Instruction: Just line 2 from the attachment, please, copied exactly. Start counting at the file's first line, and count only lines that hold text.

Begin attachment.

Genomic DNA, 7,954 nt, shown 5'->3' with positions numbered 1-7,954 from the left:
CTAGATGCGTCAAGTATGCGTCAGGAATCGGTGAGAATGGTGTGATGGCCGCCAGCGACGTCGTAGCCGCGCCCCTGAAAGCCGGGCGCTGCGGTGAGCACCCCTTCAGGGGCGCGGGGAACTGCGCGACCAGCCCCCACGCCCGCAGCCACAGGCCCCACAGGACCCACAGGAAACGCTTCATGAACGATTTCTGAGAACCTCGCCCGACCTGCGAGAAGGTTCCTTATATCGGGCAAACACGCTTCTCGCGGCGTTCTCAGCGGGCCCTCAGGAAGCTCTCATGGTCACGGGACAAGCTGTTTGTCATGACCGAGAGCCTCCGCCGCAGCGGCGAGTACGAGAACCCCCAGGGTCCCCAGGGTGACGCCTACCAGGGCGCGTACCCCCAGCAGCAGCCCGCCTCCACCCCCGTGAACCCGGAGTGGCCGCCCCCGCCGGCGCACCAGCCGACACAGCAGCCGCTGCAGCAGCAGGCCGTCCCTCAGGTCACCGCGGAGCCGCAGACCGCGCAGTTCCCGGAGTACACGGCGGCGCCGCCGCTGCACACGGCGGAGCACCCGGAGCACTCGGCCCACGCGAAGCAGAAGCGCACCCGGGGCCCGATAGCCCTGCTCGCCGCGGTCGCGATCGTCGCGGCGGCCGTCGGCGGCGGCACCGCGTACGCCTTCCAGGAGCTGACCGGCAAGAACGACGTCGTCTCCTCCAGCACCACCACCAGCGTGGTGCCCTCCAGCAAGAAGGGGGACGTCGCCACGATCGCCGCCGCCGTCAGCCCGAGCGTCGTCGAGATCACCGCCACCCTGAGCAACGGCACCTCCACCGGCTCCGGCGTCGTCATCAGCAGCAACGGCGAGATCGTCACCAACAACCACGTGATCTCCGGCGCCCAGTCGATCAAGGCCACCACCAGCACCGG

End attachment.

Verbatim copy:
CTAGATGCGTCAAGTATGCGTCAGGAATCGGTGAGAATGGTGTGATGGCCGCCAGCGACGTCGTAGCCGCGCCCCTGAAAGCCGGGCGCTGCGGTGAGCACCCCTTCAGGGGCGCGGGGAACTGCGCGACCAGCCCCCACGCCCGCAGCCACAGGCCCCACAGGACCCACAGGAAACGCTTCATGAACGATTTCTGAGAACCTCGCCCGACCTGCGAGAAGGTTCCTTATATCGGGCAAACACGCTTCTCGCGGCGTTCTCAGCGGGCCCTCAGGAAGCTCTCATGGTCACGGGACAAGCTGTTTGTCATGACCGAGAGCCTCCGCCGCAGCGGCGAGTACGAGAACCCCCAGGGTCCCCAGGGTGACGCCTACCAGGGCGCGTACCCCCAGCAGCAGCCCGCCTCCACCCCCGTGAACCCGGAGTGGCCGCCCCCGCCGGCGCACCAGCCGACACAGCAGCCGCTGCAGCAGCAGGCCGTCCCTCAGGTCACCGCGGAGCCGCAGACCGCGCAGTTCCCGGAGTACACGGCGGCGCCGCCGCTGCACACGGCGGAGCACCCGGAGCACTCGGCCCACGCGAAGCAGAAGCGCACCCGGGGCCCGATAGCCCTGCTCGCCGCGGTCGCGATCGTCGCGGCGGCCGTCGGCGGCGGCACCGCGTACGCCTTCCAGGAGCTGACCGGCAAGAACGACGTCGTCTCCTCCAGCACCACCACCAGCGTGGTGCCCTCCAGCAAGAAGGGGGACGTCGCCACGATCGCCGCCGCCGTCAGCCCGAGCGTCGTCGAGATCACCGCCACCCTGAGCAACGGCACCTCCACCGGCTCCGGCGTCGTCATCAGCAGCAACGGCGAGATCGTCACCAACAACCACGTGATCTCCGGCGCCCAGTCGATCAAGGCCACCACCAGCACCGG